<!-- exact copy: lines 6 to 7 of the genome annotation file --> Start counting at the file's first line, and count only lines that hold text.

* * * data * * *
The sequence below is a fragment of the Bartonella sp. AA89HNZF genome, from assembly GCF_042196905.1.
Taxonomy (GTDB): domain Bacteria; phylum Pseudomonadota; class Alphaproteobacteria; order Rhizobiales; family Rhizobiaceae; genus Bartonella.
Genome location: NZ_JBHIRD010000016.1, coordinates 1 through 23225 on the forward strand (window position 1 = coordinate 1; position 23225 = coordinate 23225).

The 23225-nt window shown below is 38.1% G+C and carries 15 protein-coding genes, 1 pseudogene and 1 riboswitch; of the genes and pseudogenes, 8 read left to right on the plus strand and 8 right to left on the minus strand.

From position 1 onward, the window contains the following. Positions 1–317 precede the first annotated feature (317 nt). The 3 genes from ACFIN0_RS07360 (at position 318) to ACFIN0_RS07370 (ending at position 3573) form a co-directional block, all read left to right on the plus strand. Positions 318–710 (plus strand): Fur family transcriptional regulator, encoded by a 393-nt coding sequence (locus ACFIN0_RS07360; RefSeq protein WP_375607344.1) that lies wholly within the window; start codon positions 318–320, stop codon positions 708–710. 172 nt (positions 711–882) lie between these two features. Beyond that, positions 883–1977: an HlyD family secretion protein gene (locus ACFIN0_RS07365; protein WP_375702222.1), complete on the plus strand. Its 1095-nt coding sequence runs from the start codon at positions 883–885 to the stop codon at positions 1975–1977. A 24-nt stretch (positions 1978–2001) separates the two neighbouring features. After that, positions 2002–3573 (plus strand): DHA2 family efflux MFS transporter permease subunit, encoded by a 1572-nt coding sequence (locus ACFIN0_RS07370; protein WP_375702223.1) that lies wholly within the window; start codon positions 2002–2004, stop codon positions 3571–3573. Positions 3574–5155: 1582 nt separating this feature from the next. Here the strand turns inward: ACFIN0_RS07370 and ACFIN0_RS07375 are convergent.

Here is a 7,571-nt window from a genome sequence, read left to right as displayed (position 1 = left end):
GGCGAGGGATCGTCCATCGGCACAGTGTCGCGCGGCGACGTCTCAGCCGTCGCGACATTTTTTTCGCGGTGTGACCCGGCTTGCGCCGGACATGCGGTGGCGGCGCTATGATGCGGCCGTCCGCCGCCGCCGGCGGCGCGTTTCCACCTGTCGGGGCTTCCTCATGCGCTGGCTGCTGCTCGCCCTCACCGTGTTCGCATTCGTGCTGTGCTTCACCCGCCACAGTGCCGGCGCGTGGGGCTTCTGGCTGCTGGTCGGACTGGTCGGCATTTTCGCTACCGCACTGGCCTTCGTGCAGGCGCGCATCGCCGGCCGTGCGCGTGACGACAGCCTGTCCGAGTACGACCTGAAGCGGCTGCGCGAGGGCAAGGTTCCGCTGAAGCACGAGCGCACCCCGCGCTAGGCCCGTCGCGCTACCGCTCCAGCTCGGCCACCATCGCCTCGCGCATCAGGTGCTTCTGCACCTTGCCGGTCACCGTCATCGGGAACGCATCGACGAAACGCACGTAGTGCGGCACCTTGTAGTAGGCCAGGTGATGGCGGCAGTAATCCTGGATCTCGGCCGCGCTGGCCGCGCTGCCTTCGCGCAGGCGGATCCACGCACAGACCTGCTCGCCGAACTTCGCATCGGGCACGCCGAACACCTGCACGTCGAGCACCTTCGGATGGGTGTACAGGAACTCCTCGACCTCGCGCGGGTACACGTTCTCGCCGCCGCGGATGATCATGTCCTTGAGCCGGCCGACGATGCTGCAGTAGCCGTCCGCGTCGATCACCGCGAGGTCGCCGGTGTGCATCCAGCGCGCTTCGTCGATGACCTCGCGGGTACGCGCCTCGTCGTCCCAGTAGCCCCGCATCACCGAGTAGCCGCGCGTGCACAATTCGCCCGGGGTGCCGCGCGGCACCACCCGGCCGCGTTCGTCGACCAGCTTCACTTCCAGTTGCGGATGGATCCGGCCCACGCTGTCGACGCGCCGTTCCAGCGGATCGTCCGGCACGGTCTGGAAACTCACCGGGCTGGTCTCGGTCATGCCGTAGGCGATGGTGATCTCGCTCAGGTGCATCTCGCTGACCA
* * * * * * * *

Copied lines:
Here is a 7,571-nt window from a genome sequence, read left to right as displayed (position 1 = left end):
GGCGAGGGATCGTCCATCGGCACAGTGTCGCGCGGCGACGTCTCAGCCGTCGCGACATTTTTTTCGCGGTGTGACCCGGCTTGCGCCGGACATGCGGTGGCGGCGCTATGATGCGGCCGTCCGCCGCCGCCGGCGGCGCGTTTCCACCTGTCGGGGCTTCCTCATGCGCTGGCTGCTGCTCGCCCTCACCGTGTTCGCATTCGTGCTGTGCTTCACCCGCCACAGTGCCGGCGCGTGGGGCTTCTGGCTGCTGGTCGGACTGGTCGGCATTTTCGCTACCGCACTGGCCTTCGTGCAGGCGCGCATCGCCGGCCGTGCGCGTGACGACAGCCTGTCCGAGTACGACCTGAAGCGGCTGCGCGAGGGCAAGGTTCCGCTGAAGCACGAGCGCACCCCGCGCTAGGCCCGTCGCGCTACCGCTCCAGCTCGGCCACCATCGCCTCGCGCATCAGGTGCTTCTGCACCTTGCCGGTCACCGTCATCGGGAACGCATCGACGAAACGCACGTAGTGCGGCACCTTGTAGTAGGCCAGGTGATGGCGGCAGTAATCCTGGATCTCGGCCGCGCTGGCCGCGCTGCCTTCGCGCAGGCGGATCCACGCACAGACCTGCTCGCCGAACTTCGCATCGGGCACGCCGAACACCTGCACGTCGAGCACCTTCGGATGGGTGTACAGGAACTCCTCGACCTCGCGCGGGTACACGTTCTCGCCGCCGCGGATGATCATGTCCTTGAGCCGGCCGACGATGCTGCAGTAGCCGTCCGCGTCGATCACCGCGAGGTCGCCGGTGTGCATCCAGCGCGCTTCGTCGATGACCTCGCGGGTACGCGCCTCGTCGTCCCAGTAGCCCCGCATCACCGAGTAGCCGCGCGTGCACAATTCGCCCGGGGTGCCGCGCGGCACCACCCGGCCGCGTTCGTCGACCAGCTTCACTTCCAGTTGCGGATGGATCCGGCCCACGCTGTCGACGCGCCGTTCCAGCGGATCGTCCGGCACGGTCTGGAAACTCACCGGGCTGGTCTCGGTCATGCCGTAGGCGATGGTGATCTCGCTCAGGTGCATCTCGCTGACCA